IT’S unlikely that there will be many Barcelona fans partying on the streets of the Catalonian capital celebrating the club coming top in the Deloitte football rich list for 2018-2019. Rather, they will be anxiously analysing the fact they are now blooding-in a third manager in as many years and that it’s not clear who is running the team at the Camp Nou.
And they are not the only club on the football's rich list that can relax on the laurels of having a bulging bank balance.
Sure, Barcelona have the bragging rights of surpassing their hated rivals Real Madrid to the money pinnacle for the first time in their history. And there are the benefits, no doubt, to come of having such a lucrative financial stream when buying new talent and facilities. But the rather undignified public ‘ejection’ this week of Ernesto Valverde as manager, to be immediately replaced by Quique Setién, belies the rich-list table that things are all rosy for the La Liga leaders.
The 2018-19 list of top-earning clubs has a distinctly familiar look about it, especially the top four. Barcelona claimed the most earnings with an income of €840m. They were followed by former no1s, Real Madrid, nearly a hundred million euro behind their La Liga rivals on €757m. Long-time leaders in the earning list, Manchester United retained third-spot last season with earnings of €711m followed, unsurprisingly, by the leading German side Bayern Munich on €660m.
These top four earners have pretty much dominated these placing with minor variations for the past 20 years and the strength of the club’s brand cannot be underestimated even if their teams are not necessarily performing their magic on the field. But there is a feeling that this hierarchy is under some pressure to maintain their grip on the top cash streams.
Sure, Barcelona lead La Liga from Real Madrid, but it is only on goal difference in a season when some of the Catalonian flair has been noticeably absent. And both leaders cannot relax with the warm breath of Atlético and Sevilla closing in on their shoulders should either or both make another slip.
Bayern Munich after two defeats in their last two games have slipped to third in the Bundesliga behind Leipzig and Monchengladbach and look very shaky in their push for the title and may do well to hold on to their Champions League place.
Barcelona, Real, and Bayern are all still on track in their Champions League path, but results in recent matches and the past season does indicate that they are not the terrifying prospect as opponents they once were in Europe.
Back in the Premier League, Man United, coincidentally, face their arch-rival, Liverpool, on Sunday, the same week that the rich list showed the Merseysiders closing in with earnings of €605m last season, up €100m on last season. The Champions League triumph was a big boost to the Reds but they still lie in seventh behind PSG and Man City, who earned slightly more cash than the Reds.
However, if Liverpool can see out their title run in the Premier League this year it is felt that they will not only surpass Man City, in sixth but would also come close to surpassing Man United too.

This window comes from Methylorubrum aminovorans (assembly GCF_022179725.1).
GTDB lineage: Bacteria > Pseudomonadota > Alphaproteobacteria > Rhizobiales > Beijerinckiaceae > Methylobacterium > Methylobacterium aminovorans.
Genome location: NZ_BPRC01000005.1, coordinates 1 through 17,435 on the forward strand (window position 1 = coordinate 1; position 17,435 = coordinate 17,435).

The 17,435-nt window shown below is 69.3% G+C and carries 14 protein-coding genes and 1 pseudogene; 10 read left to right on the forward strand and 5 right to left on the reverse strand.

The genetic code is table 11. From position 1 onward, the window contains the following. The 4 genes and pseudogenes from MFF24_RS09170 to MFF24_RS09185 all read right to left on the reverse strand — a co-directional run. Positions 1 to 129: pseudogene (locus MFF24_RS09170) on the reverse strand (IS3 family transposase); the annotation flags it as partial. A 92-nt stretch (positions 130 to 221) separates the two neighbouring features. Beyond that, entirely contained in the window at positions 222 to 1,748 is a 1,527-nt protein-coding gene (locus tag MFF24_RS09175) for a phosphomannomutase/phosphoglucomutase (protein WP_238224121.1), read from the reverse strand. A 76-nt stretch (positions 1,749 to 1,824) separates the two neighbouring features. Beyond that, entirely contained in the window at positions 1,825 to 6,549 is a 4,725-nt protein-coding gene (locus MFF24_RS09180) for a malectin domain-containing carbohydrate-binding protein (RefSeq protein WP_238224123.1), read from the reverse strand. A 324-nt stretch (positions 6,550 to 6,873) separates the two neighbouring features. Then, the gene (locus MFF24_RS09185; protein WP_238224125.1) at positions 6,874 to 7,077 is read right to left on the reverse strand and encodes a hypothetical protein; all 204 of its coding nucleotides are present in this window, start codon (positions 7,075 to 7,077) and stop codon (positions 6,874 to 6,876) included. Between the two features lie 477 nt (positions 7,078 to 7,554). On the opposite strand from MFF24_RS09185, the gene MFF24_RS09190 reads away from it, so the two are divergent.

It is a serious time for United. Out of title contention in the Premier League, they are also struggling to get past Chelsea in the battle for fourth and that most-treasured Champions League qualification spot. Missing out on that for another year could spell a serious drop in revenue for them. And the loss of revenue could be more disastrous for Ole Gunnar Solskjaer's future at the club than any lack of silverware.
The Norweigan club legend met with some criticism this week from United fans when he admitted at a press conference that United's aim to compete for the Premier League title in the coming seasons may not be "realistic."
"But with a few signings, with the improvement these (Liverpool/Man City) are making, in the next couple of years we want to do that," he said.
This may just be healthy realism from the United manager but should they fail to claim a Champions League spot again this year then it is highly unlikely that there will be the kind of funds available to boost the squad at Old Trafford to the desire Solskjaer needs. And this will impact in the medium to long-term just as the club and fans desperately look to rediscover the glory days of Alex Ferguson when they held sway on top of the table both in the Premier League and the clubs' rich list.
It's not an easy solution for a club in transition after the departure of a managerial legend. Arsenal’s revenues now see them down in 11th on €445m behind both Tottenham and Chelsea as the richest London club. Once, seen as something inconceivable for Gunner fans in the pomp of Arsene Wenger's era.
Liverpool know all about it too. 28 years in the Premier League doldrums came about when the thing that once worked perfectly without question for decades suddenly stopped performing. The resulting collapse in revenues inhibited the club buying their way out of the problems and all of a sudden they were in the spiral of endless managerial replacements, frustrated fans, mediocre players and performances.
The danger is real, which is why Solskjaer and United will be really determined to perform against Liverpool on Sunday. Not just to get the better of their hated neighbour but the real economic need to capture fourth spot.